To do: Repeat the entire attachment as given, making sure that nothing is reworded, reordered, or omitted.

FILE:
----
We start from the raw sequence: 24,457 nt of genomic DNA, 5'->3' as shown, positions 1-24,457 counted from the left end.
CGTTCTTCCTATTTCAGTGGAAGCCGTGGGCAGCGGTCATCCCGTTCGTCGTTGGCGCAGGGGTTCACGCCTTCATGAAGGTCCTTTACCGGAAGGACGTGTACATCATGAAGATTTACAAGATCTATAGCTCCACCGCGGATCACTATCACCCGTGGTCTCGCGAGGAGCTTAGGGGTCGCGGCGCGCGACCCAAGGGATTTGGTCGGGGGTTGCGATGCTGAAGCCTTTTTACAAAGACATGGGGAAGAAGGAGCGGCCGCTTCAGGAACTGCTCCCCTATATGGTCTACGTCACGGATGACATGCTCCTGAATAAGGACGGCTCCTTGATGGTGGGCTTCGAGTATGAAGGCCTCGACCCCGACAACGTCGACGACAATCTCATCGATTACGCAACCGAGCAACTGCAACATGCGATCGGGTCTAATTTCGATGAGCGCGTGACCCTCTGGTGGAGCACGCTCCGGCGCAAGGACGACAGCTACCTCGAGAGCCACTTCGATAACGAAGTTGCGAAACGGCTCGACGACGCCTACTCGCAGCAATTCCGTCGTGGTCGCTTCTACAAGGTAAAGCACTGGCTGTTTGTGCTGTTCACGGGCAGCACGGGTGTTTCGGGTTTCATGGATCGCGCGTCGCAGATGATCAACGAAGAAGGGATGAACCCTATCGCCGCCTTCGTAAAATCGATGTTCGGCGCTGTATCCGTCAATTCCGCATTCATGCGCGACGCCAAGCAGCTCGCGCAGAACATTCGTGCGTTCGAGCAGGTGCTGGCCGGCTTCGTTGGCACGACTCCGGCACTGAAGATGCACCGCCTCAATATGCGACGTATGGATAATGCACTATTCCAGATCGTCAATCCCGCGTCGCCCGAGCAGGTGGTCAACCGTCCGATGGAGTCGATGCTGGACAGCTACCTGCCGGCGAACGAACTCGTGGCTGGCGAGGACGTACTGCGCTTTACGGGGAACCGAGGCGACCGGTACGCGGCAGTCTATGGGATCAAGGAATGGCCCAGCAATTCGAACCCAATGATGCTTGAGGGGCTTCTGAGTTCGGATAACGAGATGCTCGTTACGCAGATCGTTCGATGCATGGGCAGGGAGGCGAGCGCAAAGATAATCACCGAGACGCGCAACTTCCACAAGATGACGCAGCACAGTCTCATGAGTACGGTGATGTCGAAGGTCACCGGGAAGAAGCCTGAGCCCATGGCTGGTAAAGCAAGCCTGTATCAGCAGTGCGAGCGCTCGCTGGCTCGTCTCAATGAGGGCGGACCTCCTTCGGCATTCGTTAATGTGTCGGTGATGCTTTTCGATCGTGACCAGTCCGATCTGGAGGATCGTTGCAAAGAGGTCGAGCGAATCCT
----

We start from the raw sequence: 24,457 nt of genomic DNA, 5'->3' as shown, positions 1-24,457 counted from the left end.
CGTTCTTCCTATTTCAGTGGAAGCCGTGGGCAGCGGTCATCCCGTTCGTCGTTGGCGCAGGGGTTCACGCCTTCATGAAGGTCCTTTACCGGAAGGACGTGTACATCATGAAGATTTACAAGATCTATAGCTCCACCGCGGATCACTATCACCCGTGGTCTCGCGAGGAGCTTAGGGGTCGCGGCGCGCGACCCAAGGGATTTGGTCGGGGGTTGCGATGCTGAAGCCTTTTTACAAAGACATGGGGAAGAAGGAGCGGCCGCTTCAGGAACTGCTCCCCTATATGGTCTACGTCACGGATGACATGCTCCTGAATAAGGACGGCTCCTTGATGGTGGGCTTCGAGTATGAAGGCCTCGACCCCGACAACGTCGACGACAATCTCATCGATTACGCAACCGAGCAACTGCAACATGCGATCGGGTCTAATTTCGATGAGCGCGTGACCCTCTGGTGGAGCACGCTCCGGCGCAAGGACGACAGCTACCTCGAGAGCCACTTCGATAACGAAGTTGCGAAACGGCTCGACGACGCCTACTCGCAGCAATTCCGTCGTGGTCGCTTCTACAAGGTAAAGCACTGGCTGTTTGTGCTGTTCACGGGCAGCACGGGTGTTTCGGGTTTCATGGATCGCGCGTCGCAGATGATCAACGAAGAAGGGATGAACCCTATCGCCGCCTTCGTAAAATCGATGTTCGGCGCTGTATCCGTCAATTCCGCATTCATGCGCGACGCCAAGCAGCTCGCGCAGAACATTCGTGCGTTCGAGCAGGTGCTGGCCGGCTTCGTTGGCACGACTCCGGCACTGAAGATGCACCGCCTCAATATGCGACGTATGGATAATGCACTATTCCAGATCGTCAATCCCGCGTCGCCCGAGCAGGTGGTCAACCGTCCGATGGAGTCGATGCTGGACAGCTACCTGCCGGCGAACGAACTCGTGGCTGGCGAGGACGTACTGCGCTTTACGGGGAACCGAGGCGACCGGTACGCGGCAGTCTATGGGATCAAGGAATGGCCCAGCAATTCGAACCCAATGATGCTTGAGGGGCTTCTGAGTTCGGATAACGAGATGCTCGTTACGCAGATCGTTCGATGCATGGGCAGGGAGGCGAGCGCAAAGATAATCACCGAGACGCGCAACTTCCACAAGATGACGCAGCACAGTCTCATGAGTACGGTGATGTCGAAGGTCACCGGGAAGAAGCCTGAGCCCATGGCTGGTAAAGCAAGCCTGTATCAGCAGTGCGAGCGCTCGCTGGCTCGTCTCAATGAGGGCGGACCTCCTTCGGCATTCGTTAATGTGTCGGTGATGCTTTTCGATCGTGACCAGTCCGATCTGGAGGATCGTTGCAAAGAGGTCGAGCGAATCCT